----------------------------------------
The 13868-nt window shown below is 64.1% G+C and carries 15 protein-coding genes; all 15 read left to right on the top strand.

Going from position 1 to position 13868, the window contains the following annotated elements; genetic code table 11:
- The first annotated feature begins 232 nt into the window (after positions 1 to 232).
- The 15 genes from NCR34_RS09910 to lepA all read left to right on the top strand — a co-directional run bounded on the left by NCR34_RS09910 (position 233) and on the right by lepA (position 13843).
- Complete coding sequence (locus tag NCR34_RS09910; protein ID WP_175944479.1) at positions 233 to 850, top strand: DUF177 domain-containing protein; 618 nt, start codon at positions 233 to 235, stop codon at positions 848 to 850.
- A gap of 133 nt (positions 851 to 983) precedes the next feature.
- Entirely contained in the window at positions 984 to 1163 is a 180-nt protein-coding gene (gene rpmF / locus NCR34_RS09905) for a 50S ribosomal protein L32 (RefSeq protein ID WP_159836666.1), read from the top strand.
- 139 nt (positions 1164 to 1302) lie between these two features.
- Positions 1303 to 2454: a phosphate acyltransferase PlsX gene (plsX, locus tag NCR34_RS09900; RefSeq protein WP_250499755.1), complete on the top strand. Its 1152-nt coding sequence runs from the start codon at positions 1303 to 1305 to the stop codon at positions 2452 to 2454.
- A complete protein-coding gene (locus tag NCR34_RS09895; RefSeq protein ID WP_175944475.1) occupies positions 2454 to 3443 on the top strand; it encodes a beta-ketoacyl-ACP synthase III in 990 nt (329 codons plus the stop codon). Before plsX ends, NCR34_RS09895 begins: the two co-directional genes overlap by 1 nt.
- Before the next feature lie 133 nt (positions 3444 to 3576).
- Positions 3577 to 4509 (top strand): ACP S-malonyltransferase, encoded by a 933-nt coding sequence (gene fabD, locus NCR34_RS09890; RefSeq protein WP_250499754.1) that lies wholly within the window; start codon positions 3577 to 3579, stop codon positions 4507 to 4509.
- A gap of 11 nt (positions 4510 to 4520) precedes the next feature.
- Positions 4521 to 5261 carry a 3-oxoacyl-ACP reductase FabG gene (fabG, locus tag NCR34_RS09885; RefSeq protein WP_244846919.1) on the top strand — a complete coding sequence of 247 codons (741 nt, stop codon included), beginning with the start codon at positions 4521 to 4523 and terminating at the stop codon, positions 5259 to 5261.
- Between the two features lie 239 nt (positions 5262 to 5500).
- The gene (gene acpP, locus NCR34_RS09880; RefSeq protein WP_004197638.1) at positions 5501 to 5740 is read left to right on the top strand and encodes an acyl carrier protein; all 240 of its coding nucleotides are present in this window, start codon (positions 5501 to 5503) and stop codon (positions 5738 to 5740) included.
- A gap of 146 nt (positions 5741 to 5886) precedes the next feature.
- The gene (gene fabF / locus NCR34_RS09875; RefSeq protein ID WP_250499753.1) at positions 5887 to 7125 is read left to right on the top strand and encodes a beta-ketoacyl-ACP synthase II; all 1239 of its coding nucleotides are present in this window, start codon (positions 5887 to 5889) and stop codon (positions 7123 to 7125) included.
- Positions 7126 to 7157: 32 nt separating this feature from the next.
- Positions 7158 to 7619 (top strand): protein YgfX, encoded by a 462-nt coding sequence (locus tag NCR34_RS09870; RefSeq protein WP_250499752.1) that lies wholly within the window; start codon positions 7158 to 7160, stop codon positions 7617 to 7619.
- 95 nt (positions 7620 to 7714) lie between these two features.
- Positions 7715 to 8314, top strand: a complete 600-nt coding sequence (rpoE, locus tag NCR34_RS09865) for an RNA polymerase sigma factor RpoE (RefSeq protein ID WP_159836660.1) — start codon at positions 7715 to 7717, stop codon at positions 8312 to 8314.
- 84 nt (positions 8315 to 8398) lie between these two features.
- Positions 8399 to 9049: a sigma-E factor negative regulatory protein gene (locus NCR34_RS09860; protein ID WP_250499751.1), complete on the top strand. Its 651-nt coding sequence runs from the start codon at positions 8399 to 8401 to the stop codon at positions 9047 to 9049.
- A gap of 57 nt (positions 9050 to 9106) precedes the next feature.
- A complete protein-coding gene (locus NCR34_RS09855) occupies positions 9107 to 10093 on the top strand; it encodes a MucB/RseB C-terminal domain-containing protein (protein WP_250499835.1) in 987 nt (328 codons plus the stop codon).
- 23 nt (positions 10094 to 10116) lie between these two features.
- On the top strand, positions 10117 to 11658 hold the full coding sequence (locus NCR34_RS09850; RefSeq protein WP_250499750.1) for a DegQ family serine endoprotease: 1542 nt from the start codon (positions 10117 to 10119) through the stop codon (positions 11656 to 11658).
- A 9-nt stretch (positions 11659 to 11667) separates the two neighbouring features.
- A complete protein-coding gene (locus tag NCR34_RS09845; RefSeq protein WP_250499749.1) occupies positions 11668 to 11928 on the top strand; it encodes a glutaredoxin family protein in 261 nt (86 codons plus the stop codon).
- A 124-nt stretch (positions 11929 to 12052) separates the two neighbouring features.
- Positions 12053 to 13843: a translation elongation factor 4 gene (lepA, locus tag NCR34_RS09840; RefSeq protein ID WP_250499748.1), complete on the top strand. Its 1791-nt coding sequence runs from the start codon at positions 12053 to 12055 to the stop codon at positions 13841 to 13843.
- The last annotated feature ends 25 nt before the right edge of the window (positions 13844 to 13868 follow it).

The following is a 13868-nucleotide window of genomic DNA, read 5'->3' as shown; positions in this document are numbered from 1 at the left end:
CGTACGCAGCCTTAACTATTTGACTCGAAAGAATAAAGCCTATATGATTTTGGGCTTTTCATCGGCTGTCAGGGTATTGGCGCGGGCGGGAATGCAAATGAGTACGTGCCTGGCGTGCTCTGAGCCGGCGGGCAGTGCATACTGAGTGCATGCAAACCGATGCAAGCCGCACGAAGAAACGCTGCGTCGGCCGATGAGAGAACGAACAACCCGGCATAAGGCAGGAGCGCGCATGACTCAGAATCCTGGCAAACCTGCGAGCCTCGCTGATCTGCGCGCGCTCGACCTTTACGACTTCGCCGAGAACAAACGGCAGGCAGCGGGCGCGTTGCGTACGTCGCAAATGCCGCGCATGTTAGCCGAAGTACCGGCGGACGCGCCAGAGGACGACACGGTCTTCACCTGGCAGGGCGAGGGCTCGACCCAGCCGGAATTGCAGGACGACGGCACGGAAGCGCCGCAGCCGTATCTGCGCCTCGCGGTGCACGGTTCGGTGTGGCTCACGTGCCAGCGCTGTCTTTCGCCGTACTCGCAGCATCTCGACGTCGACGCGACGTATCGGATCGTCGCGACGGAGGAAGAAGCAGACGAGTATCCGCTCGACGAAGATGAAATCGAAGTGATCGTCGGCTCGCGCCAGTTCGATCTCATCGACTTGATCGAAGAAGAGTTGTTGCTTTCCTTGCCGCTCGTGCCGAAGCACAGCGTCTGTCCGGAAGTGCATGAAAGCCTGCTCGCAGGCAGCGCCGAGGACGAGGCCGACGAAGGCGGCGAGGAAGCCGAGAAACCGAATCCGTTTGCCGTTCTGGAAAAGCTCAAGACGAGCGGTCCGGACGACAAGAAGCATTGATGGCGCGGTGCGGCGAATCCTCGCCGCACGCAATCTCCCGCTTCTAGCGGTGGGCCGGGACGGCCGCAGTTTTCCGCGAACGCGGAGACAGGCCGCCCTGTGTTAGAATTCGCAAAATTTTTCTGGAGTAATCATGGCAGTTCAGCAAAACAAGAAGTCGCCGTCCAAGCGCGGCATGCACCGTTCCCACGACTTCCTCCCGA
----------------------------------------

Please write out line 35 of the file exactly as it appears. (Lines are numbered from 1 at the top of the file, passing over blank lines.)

CGTACGCAGCCTTAACTATTTGACTCGAAAGAATAAAGCCTATATGATTTTGGGCTTTTCATCGGCTGTCAGGGTATTGGCGCGGGCGGGAATGCAAATGAGTACGTGCCTGGCGTGCTCTGAGCCGGCGGGCAGTGCATACTGAGTGCATGCAAACCGATGCAAGCCGCACGAAGAAACGCTGCGTCGGCCGATGAGAGAACGAACAACCCGGCATAAGGCAGGAGCGCGCATGACTCAGAATCCTGGCAAACCTGCGAGCCTCGCTGATCTGCGCGCGCTCGACCTTTACGACTTCGCCGAGAACAAACGGCAGGCAGCGGGCGCGTTGCGTACGTCGCAAATGCCGCGCATGTTAGCCGAAGTACCGGCGGACGCGCCAGAGGACGACACGGTCTTCACCTGGCAGGGCGAGGGCTCGACCCAGCCGGAATTGCAGGACGACGGCACGGAAGCGCCGCAGCCGTATCTGCGCCTCGCGGTGCACGGTTCGGTGTGGCTCACGTGCCAGCGCTGTCTTTCGCCGTACTCGCAGCATCTCGACGTCGACGCGACGTATCGGATCGTCGCGACGGAGGAAGAAGCAGACGAGTATCCGCTCGACGAAGATGAAATCGAAGTGATCGTCGGCTCGCGCCAGTTCGATCTCATCGACTTGATCGAAGAAGAGTTGTTGCTTTCCTTGCCGCTCGTGCCGAAGCACAGCGTCTGTCCGGAAGTGCATGAAAGCCTGCTCGCAGGCAGCGCCGAGGACGAGGCCGACGAAGGCGGCGAGGAAGCCGAGAAACCGAATCCGTTTGCCGTTCTGGAAAAGCTCAAGACGAGCGGTCCGGACGACAAGAAGCATTGATGGCGCGGTGCGGCGAATCCTCGCCGCACGCAATCTCCCGCTTCTAGCGGTGGGCCGGGACGGCCGCAGTTTTCCGCGAACGCGGAGACAGGCCGCCCTGTGTTAGAATTCGCAAAATTTTTCTGGAGTAATCATGGCAGTTCAGCAAAACAAGAAGTCGCCGTCCAAGCGCGGCATGCACCGTTCCCACGACTTCCTCCCGA